Four Tet Takes the Dancefloor Outside on Sixteen Oceans

House music for house plants

Music Reviews Four Tet
Four Tet Takes the Dancefloor Outside on Sixteen Oceans

It feels almost predestined that Four Tet’s new album was released on a day many spent preparing to lock themselves inside. Sixteen Oceans, Kieran Hebden’s 10th album as Four Tet, sounds like a beam of spring sunlight cascading through a window, warmly seeping into your skin while dust particles and errant thoughts drift loosely overhead.

The balmy texture that dominates the record is largely a result of the emphasis on natural sounds. A brook babbles in the mix just as often as the bass hits, while a passing wind pushes Hebden’s penchant for captivating percussion through sets of wind chimes. Chirping birds show up on most of the album’s 16 tracks, a lovely motif representing the vantage point from which Hebden reflects on his career and personal life while developing Sixteen Oceans’ unique ecology. As the album moves toward its meditative conclusion, it’s clear that Hebden is more interested in reconfiguring past Four Tet ideas into something more immediately naturalistic and introspective than developing a new palette altogether.

Songs on Sixteen Oceans often resemble repurposed field recordings. Especially noticeable on the album’s handful of largely ambient tracks (“Hi Hello,” “ISTM,” “1993 Band Practice” and “Bubbles at Overlook 25th March 2019), it’s also apparent in the album’s biggest dancefloor hit, “Baby.” Built around chopped and glitched vocals from Ellie Goulding, airy synths and atmospheric percussion simmer in an enigmatic mix. As the track fades out, a car drives by in the distance; moments later, the sounds of water flowing down a gentle creek appear. Hebden finds the melody in those noises, bringing “Baby” back to its bubbling groove.

The gossamer synths and crunchy percussion on album opener “School” recur throughout the album’s four-on-the-floor heavy first half, but Hebden’s arsenal of strings appears just as often. “Harpsichord” shows off one of Hebden’s favorite instruments in what sounds like a sonnet leaping off the page, leading into infatuated banger “Teenage Birdsong.” Immediately afterwards, the delicately plucked “Romantics” layers Victorian instrumentation with flittering synths, paving the way for the quietly brooding “Love Salad.” Taken as a unit, this four-song run is a great example of Sixteen Oceans’ elegant sequencing, building a clear emotional arc out of sonics and song titles alone.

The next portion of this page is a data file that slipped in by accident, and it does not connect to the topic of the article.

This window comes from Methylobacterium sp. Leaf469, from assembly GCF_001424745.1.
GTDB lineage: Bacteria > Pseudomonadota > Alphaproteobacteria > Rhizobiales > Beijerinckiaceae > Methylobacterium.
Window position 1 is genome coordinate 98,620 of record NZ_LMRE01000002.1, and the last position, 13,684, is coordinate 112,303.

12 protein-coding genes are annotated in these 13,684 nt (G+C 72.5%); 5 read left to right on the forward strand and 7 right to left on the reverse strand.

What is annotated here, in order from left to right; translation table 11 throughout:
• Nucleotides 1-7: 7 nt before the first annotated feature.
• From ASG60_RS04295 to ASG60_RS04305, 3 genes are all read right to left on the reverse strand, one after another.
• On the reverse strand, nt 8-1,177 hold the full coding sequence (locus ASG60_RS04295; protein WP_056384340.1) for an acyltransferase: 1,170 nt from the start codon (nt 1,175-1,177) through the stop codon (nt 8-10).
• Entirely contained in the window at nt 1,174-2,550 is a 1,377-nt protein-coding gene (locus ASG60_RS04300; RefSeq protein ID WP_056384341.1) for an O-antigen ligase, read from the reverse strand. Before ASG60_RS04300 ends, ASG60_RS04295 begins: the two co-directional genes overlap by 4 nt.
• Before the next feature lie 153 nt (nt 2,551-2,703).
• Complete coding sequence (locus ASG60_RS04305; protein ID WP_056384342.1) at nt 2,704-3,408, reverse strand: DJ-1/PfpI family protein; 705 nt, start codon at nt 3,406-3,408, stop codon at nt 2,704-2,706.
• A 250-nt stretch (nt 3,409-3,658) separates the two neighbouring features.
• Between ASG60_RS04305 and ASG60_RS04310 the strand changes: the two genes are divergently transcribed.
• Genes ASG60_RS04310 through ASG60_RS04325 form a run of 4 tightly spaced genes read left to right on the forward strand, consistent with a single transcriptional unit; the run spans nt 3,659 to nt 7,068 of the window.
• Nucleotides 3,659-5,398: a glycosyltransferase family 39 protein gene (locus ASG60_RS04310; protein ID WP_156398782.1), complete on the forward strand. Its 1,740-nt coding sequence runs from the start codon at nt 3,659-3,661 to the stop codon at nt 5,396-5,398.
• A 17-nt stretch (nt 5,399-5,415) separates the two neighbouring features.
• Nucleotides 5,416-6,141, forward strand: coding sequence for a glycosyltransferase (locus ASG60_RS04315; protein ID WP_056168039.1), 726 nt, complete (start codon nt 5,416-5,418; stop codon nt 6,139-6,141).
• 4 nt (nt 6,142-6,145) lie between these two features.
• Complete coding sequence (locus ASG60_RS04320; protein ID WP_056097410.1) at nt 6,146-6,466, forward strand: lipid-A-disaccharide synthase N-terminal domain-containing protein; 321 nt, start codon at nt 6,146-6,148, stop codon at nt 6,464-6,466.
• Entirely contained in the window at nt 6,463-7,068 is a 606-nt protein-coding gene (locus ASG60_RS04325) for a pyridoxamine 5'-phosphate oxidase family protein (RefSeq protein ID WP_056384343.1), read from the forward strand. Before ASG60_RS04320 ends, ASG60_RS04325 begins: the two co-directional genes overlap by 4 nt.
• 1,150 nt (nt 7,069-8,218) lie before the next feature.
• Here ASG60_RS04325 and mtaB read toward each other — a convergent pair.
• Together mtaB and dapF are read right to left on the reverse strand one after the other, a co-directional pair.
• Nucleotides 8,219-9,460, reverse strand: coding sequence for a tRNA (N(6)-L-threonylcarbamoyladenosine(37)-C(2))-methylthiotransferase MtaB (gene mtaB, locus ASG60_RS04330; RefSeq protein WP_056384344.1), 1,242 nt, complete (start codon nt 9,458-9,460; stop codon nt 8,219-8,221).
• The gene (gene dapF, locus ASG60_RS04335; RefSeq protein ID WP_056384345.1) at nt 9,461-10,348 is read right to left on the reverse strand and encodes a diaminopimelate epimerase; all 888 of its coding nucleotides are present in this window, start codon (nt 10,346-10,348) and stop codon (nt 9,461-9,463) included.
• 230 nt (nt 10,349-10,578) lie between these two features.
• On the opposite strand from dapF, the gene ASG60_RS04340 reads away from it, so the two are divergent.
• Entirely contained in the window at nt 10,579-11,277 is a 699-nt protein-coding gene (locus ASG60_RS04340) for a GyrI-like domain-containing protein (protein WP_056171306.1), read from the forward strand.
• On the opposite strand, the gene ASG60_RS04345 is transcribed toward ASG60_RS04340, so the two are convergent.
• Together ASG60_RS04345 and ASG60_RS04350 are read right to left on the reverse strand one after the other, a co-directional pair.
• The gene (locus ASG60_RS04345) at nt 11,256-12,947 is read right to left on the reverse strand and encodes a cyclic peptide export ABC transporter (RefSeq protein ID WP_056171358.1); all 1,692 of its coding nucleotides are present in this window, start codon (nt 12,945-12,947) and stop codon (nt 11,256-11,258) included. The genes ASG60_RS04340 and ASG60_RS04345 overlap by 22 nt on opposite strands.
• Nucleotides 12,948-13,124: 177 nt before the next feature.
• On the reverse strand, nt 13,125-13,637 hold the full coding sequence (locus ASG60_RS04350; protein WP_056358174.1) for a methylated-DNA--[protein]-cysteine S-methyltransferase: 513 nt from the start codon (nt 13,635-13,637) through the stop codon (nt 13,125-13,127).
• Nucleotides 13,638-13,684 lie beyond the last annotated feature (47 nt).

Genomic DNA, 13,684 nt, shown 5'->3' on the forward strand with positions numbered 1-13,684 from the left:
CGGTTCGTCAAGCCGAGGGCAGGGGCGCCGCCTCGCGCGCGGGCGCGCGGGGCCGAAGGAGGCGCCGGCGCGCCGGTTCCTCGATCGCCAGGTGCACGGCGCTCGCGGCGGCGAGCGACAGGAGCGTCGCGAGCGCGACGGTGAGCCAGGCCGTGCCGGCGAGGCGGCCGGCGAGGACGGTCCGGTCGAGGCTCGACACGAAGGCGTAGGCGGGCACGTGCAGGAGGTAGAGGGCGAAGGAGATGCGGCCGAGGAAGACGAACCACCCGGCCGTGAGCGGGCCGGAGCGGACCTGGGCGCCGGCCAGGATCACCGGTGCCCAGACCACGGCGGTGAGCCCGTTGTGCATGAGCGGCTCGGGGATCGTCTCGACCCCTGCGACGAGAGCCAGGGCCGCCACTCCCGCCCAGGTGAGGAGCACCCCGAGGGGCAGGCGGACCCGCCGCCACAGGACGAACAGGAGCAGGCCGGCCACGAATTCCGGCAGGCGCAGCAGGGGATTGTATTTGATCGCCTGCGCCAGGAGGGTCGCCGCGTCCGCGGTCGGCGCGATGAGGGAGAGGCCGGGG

But it’s the energizing raga of “Insect Near Piha Beach” that pivots the album toward its better second half and stands alone as its best song. Beginning with industrial percussion and a deep house beat, the track makes room for trilling vocals and a delicate sitar, its acoustic warmth wonderfully filtered through a synthetic window. (The same can be said of “Something in the Sadness,” “Green” and “4T Recordings,” though each track gets increasingly formless as environmental sounds overwhelm toward the record’s finale.) “Insect Near Piha Beach” is a club track for house plants, warmly rendered with artificial textures that still feel natural, like drifting in and out of consciousness in a living room’s sunspot.

Sixteen Oceans closes with “This Is for You” and “Mama Teaches Sanskrit,” both quiet and empathetic movements dedicated to Hebden’s daughter. The latter track incorporates the album’s clearest vocal line, a recording of his daughter and wife practicing Sanskrit, over delicate synths and chiming brass. There’s hardly a groove to the song, but it doesn’t need one. Instead, “Mama Teaches Sanskrit”—and Sixteen Oceans as a whole—suggests that Hebden is ready to move on from the dancefloor. With such lovely environmental textures, Sixteen Oceans makes it easy to imagine how warm a fully ambient album from Four Tet might be. For now, it’s nice to be able to stare out the window with Sixteen Oceans.

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